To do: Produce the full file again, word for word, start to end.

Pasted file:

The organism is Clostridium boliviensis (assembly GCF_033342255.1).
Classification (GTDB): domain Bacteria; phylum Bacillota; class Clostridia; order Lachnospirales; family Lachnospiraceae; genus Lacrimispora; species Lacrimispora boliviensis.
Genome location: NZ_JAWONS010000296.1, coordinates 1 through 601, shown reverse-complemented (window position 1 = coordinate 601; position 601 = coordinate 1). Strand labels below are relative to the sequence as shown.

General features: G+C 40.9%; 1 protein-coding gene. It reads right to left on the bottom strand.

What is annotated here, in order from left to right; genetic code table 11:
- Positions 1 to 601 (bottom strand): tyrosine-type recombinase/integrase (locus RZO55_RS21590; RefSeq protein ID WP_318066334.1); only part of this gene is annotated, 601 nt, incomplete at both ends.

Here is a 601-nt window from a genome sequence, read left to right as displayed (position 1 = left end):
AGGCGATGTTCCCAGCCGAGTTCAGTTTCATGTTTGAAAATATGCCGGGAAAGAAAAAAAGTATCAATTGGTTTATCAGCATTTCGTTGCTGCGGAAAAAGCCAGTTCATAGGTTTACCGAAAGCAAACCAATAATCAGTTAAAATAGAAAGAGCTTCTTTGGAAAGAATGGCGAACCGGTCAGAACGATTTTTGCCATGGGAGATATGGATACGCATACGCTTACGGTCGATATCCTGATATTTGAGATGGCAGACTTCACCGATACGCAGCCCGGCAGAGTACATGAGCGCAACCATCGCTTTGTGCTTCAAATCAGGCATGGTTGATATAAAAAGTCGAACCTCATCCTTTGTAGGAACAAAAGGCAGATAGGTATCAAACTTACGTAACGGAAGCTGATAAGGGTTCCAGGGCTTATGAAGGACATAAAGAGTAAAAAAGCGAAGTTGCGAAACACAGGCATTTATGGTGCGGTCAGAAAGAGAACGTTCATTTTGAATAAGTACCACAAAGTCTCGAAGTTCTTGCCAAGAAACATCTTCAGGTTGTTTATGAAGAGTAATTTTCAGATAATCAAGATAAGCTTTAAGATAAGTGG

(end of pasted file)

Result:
The organism is Clostridium boliviensis (assembly GCF_033342255.1).
Classification (GTDB): domain Bacteria; phylum Bacillota; class Clostridia; order Lachnospirales; family Lachnospiraceae; genus Lacrimispora; species Lacrimispora boliviensis.
Genome location: NZ_JAWONS010000296.1, coordinates 1 through 601, shown reverse-complemented (window position 1 = coordinate 601; position 601 = coordinate 1). Strand labels below are relative to the sequence as shown.

General features: G+C 40.9%; 1 protein-coding gene. It reads right to left on the bottom strand.

What is annotated here, in order from left to right; genetic code table 11:
- Positions 1 to 601 (bottom strand): tyrosine-type recombinase/integrase (locus RZO55_RS21590; RefSeq protein ID WP_318066334.1); only part of this gene is annotated, 601 nt, incomplete at both ends.

Here is a 601-nt window from a genome sequence, read left to right as displayed (position 1 = left end):
AGGCGATGTTCCCAGCCGAGTTCAGTTTCATGTTTGAAAATATGCCGGGAAAGAAAAAAAGTATCAATTGGTTTATCAGCATTTCGTTGCTGCGGAAAAAGCCAGTTCATAGGTTTACCGAAAGCAAACCAATAATCAGTTAAAATAGAAAGAGCTTCTTTGGAAAGAATGGCGAACCGGTCAGAACGATTTTTGCCATGGGAGATATGGATACGCATACGCTTACGGTCGATATCCTGATATTTGAGATGGCAGACTTCACCGATACGCAGCCCGGCAGAGTACATGAGCGCAACCATCGCTTTGTGCTTCAAATCAGGCATGGTTGATATAAAAAGTCGAACCTCATCCTTTGTAGGAACAAAAGGCAGATAGGTATCAAACTTACGTAACGGAAGCTGATAAGGGTTCCAGGGCTTATGAAGGACATAAAGAGTAAAAAAGCGAAGTTGCGAAACACAGGCATTTATGGTGCGGTCAGAAAGAGAACGTTCATTTTGAATAAGTACCACAAAGTCTCGAAGTTCTTGCCAAGAAACATCTTCAGGTTGTTTATGAAGAGTAATTTTCAGATAATCAAGATAAGCTTTAAGATAAGTGG